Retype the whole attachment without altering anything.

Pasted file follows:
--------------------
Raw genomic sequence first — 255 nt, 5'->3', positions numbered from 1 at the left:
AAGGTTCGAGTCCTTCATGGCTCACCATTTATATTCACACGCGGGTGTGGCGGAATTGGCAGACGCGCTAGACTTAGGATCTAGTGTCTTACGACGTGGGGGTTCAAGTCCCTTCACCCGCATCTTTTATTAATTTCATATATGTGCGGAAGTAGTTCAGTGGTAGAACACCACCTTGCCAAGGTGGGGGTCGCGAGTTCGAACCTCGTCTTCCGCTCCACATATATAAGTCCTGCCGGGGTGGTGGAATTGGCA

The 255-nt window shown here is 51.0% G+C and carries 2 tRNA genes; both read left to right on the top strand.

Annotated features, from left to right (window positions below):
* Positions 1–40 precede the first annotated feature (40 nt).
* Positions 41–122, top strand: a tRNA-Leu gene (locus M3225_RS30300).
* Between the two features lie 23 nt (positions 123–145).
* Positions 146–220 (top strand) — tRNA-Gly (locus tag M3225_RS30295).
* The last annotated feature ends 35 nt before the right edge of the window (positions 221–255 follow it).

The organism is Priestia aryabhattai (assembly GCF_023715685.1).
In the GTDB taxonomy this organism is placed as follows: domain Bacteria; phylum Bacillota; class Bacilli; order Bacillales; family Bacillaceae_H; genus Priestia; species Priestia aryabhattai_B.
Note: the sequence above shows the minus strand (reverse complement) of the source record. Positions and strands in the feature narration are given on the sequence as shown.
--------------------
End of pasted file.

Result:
Raw genomic sequence first — 255 nt, 5'->3', positions numbered from 1 at the left:
AAGGTTCGAGTCCTTCATGGCTCACCATTTATATTCACACGCGGGTGTGGCGGAATTGGCAGACGCGCTAGACTTAGGATCTAGTGTCTTACGACGTGGGGGTTCAAGTCCCTTCACCCGCATCTTTTATTAATTTCATATATGTGCGGAAGTAGTTCAGTGGTAGAACACCACCTTGCCAAGGTGGGGGTCGCGAGTTCGAACCTCGTCTTCCGCTCCACATATATAAGTCCTGCCGGGGTGGTGGAATTGGCA

The 255-nt window shown here is 51.0% G+C and carries 2 tRNA genes; both read left to right on the top strand.

Annotated features, from left to right (window positions below):
* Positions 1–40 precede the first annotated feature (40 nt).
* Positions 41–122, top strand: a tRNA-Leu gene (locus M3225_RS30300).
* Between the two features lie 23 nt (positions 123–145).
* Positions 146–220 (top strand) — tRNA-Gly (locus tag M3225_RS30295).
* The last annotated feature ends 35 nt before the right edge of the window (positions 221–255 follow it).

The organism is Priestia aryabhattai (assembly GCF_023715685.1).
In the GTDB taxonomy this organism is placed as follows: domain Bacteria; phylum Bacillota; class Bacilli; order Bacillales; family Bacillaceae_H; genus Priestia; species Priestia aryabhattai_B.
Note: the sequence above shows the minus strand (reverse complement) of the source record. Positions and strands in the feature narration are given on the sequence as shown.